Weather doesn't seem to hurt Heritage hospitality business

bheffernan@islandpacket.comApril 22, 2013 

Pete Fields, an employee of Coastal Connections based in Bluffton, helps to breakdown the bleachers at the 18th hole on Monday afternoon at Harbour Town Golf Links on Hilton Head Island.

DELAYNA EARLEY — Staff photo Buy Photo

The RBC Heritage Presented by Boeing was buffeted by windy weather and didn't sell out this year, but Hilton Head Island's annual PGA Tour event still managed to boost business, according to several restaurant and resort managers.

The weekend capped a three-week stretch of high occupancy at the Hilton Head Marriott Resort & Spa, according to the resort's sales director, Teresa Manzolillo. Previous weeks brought in guests for Easter and college and high school spring breaks, she said.

"Our hotel was sold out for 10 days straight, and then we have a little break, then Heritage came up," Manzolillo said.

The resort's weekend occupancy spiked this year -- rooms were 98 percent full on Friday and sold out Saturday. They sold at an average rate of $187 per room, according to Manzolillo. That's better than Heritage weekend last year, although 2012 had better weekday occupancy, when Easter fell the Sunday before the tournament.

Islandwide occupancy rates during Heritage week were not immediately available from the Hilton Head Island-Bluffton Chamber of Commerce, which keeps track of such data. Charlie Clark, chamber spokeswoman, said the data would not likely be available until the end of the month.

Attendance was about the same as last year, according to tournament ticket manager Chris Tobia, as more than 100,000 people came out to Harbour Town Golf Links to watch the action.

The crowds -- and the business they bring -- often are affected by where the Heritage falls on the calendar.

Next year's Heritage will be April 14 to 20, meaning the tournament's final round will be on Easter. Manzolillo says that probably means a sellout at the resort that week, but it also could mean lower occupancy in weeks before and after the tournament.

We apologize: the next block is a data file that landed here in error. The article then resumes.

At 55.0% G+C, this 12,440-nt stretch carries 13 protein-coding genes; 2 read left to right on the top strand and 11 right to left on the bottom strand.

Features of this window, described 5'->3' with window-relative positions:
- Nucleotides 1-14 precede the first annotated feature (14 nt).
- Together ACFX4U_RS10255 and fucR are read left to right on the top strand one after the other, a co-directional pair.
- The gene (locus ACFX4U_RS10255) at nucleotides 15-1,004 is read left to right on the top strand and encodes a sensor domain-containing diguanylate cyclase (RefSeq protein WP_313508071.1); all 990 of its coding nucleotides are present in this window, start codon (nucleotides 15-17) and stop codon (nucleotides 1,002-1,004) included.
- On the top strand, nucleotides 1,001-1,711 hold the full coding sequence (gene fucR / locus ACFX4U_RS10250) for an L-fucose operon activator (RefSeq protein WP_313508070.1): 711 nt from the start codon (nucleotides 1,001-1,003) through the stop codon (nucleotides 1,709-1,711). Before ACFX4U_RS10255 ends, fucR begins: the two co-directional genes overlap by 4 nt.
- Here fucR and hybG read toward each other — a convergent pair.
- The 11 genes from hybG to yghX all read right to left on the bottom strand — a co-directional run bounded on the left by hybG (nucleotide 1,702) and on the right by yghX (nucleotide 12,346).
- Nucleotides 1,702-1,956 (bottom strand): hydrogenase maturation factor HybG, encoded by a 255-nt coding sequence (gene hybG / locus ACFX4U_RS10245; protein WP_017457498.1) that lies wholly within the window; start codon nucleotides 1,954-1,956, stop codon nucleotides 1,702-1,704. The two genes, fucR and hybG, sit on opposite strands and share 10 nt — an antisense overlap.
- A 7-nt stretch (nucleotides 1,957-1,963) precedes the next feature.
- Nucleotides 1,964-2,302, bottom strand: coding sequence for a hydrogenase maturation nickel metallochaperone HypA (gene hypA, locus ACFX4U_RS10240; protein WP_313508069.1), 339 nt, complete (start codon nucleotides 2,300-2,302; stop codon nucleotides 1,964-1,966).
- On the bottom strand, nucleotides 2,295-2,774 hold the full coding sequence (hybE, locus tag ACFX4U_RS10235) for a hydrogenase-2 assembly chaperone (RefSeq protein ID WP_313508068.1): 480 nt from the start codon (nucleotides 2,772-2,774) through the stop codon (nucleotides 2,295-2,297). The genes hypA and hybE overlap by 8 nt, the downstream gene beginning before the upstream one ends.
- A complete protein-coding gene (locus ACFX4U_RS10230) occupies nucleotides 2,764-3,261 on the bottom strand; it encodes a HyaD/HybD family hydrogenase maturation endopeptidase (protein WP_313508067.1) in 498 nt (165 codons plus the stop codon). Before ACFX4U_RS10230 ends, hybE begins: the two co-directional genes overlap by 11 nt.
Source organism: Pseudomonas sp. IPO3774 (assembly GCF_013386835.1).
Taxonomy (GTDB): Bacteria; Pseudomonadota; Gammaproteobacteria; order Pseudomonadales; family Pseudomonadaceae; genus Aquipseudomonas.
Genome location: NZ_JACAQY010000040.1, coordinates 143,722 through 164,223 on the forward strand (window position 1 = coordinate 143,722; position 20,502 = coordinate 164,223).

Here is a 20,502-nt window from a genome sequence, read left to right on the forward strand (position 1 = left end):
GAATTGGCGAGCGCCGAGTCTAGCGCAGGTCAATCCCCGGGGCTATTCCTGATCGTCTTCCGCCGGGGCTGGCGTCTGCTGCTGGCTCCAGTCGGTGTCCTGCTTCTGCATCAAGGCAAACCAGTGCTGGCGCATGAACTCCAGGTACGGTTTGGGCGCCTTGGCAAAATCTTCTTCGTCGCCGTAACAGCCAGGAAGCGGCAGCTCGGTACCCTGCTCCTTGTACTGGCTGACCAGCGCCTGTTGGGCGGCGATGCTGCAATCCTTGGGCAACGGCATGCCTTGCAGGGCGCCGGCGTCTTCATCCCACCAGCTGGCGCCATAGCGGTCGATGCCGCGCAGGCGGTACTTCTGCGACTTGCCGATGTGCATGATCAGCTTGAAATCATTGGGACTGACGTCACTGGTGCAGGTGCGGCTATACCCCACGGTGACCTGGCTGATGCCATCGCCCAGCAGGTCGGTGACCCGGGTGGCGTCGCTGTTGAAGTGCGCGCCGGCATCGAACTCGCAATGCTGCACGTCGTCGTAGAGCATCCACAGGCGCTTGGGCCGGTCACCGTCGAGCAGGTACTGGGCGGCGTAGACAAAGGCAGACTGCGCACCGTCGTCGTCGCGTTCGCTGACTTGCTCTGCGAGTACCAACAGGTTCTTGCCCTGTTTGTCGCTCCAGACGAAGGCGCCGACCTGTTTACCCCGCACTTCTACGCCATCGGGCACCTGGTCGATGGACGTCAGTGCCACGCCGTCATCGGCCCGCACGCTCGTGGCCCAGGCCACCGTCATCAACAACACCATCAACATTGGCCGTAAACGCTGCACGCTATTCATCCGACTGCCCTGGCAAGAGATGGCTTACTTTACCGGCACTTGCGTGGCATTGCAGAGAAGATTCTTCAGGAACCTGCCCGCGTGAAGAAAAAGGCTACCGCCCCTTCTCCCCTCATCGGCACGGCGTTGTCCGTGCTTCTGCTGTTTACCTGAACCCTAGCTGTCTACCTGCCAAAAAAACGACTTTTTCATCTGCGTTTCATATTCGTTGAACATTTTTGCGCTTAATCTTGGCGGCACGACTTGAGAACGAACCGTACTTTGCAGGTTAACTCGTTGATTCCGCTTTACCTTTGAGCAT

Villa rentals at Resort Rentals of Hilton Head Island also were up this year, according to vice president of marketing Bill Haley. He said all of the rental company's 73 properties in Sea Pines were rented, and occupancy was higher than 70 percent islandwide.

"It's been a big run for us these three weeks," Haley said.

When it was too cool, damp or windy for spectators to stay on the course, many flocked indoors for shelter and sustenance. The weather was a boon for business at Truffles Cafe in Sea Pines Center, manager Paul Paulauskas said.

"When it rained, everybody came here," he said, adding that he thought the overcast skies helped boost the daily lunch crowds.

"If it's not sunny out, people tend to come indoors," Paulauskas said.

After dusk, patrons came out for post-round drinks, but largely stayed inside and didn't venture out to the patios, said Scott Gruber, manager of Reilley's Grill and Bar near Sea Pines Circle.

The bar had to cancel the live music planned outside on Friday because of the rain, but business was still healthy, Gruber said.

"When the weather is nice, it really showcases what Hilton Head can offer to the PGA Tour and people in general," he said. "But even with the bad weather, people still come down and enjoy the tournament and the night life that goes with it."

Follow reporter Brian Heffernan at twitter.com/IPBG_Brian.

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